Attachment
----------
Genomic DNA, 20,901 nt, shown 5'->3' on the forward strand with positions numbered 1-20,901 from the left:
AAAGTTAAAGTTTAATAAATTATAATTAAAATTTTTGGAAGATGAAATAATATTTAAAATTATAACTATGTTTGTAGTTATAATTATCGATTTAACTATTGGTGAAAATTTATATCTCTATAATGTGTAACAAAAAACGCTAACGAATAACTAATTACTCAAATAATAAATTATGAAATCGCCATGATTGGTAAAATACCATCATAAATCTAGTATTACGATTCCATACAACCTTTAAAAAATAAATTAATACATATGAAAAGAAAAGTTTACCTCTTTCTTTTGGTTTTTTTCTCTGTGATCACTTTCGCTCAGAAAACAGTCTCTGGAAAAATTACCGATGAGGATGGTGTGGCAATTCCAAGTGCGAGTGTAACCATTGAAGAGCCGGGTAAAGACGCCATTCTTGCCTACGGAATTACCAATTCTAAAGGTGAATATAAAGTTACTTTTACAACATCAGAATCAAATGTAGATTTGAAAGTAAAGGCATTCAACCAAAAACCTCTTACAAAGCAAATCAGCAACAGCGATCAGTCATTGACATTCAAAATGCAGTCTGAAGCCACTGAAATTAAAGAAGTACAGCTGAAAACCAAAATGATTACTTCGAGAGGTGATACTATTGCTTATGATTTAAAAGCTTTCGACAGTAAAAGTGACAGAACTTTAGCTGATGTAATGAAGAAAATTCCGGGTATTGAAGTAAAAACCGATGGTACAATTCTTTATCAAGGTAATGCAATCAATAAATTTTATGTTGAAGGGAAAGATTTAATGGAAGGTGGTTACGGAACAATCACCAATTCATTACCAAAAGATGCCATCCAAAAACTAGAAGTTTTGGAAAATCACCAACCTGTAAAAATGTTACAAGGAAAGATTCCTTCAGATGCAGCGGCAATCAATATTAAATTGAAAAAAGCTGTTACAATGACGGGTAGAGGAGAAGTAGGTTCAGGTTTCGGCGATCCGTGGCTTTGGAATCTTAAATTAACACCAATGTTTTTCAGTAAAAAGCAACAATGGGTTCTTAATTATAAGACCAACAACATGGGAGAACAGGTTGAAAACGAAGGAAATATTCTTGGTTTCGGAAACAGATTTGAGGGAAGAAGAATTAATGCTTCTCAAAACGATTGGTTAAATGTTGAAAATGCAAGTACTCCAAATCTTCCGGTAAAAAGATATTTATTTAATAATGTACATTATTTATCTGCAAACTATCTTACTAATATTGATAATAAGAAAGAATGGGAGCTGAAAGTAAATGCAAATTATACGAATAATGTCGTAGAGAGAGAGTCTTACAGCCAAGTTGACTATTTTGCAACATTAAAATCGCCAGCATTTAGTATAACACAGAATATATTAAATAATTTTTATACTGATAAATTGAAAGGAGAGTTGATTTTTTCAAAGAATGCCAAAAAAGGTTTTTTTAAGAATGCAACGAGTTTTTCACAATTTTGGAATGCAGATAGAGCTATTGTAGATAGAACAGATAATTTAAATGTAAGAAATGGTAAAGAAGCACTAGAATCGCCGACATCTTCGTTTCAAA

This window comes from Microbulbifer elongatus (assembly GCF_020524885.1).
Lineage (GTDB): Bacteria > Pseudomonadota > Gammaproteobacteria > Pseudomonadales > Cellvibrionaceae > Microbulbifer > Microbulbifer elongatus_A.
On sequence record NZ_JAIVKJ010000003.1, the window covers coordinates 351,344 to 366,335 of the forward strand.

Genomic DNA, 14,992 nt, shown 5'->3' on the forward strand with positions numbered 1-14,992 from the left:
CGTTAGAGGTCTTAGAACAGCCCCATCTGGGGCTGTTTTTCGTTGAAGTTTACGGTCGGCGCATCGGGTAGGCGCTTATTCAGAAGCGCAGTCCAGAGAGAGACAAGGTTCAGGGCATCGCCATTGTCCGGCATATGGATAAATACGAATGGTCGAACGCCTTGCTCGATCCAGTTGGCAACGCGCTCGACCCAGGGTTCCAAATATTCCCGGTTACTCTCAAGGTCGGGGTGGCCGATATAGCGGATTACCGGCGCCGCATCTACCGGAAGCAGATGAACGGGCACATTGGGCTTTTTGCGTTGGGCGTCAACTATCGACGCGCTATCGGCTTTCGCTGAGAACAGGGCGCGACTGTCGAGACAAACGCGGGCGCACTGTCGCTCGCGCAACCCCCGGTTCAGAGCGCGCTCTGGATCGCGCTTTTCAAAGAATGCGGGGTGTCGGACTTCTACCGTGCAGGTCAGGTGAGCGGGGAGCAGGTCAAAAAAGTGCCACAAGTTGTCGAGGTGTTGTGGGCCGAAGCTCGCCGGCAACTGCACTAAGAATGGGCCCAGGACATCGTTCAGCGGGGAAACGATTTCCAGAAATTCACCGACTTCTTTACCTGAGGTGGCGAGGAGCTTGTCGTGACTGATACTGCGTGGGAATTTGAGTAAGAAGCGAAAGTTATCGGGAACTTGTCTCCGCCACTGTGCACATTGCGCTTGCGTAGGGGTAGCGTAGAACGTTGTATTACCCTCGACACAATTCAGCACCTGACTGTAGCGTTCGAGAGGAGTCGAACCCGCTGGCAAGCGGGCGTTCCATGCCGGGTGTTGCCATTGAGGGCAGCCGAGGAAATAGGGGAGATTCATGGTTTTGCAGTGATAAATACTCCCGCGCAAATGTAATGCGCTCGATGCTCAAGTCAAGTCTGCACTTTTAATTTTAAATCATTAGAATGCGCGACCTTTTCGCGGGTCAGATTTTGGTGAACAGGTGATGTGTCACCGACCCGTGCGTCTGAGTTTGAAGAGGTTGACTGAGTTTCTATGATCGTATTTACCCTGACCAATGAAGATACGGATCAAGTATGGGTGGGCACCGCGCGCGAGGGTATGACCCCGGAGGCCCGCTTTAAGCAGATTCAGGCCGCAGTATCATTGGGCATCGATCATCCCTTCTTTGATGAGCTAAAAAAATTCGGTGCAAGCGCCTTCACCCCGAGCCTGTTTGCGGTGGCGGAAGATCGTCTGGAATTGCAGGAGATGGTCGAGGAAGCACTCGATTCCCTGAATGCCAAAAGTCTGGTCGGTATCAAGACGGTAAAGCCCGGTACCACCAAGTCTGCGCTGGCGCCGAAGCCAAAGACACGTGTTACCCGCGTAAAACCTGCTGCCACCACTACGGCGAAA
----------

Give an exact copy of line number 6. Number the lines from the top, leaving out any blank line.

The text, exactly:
Genomic DNA, 14,992 nt, shown 5'->3' on the forward strand with positions numbered 1-14,992 from the left: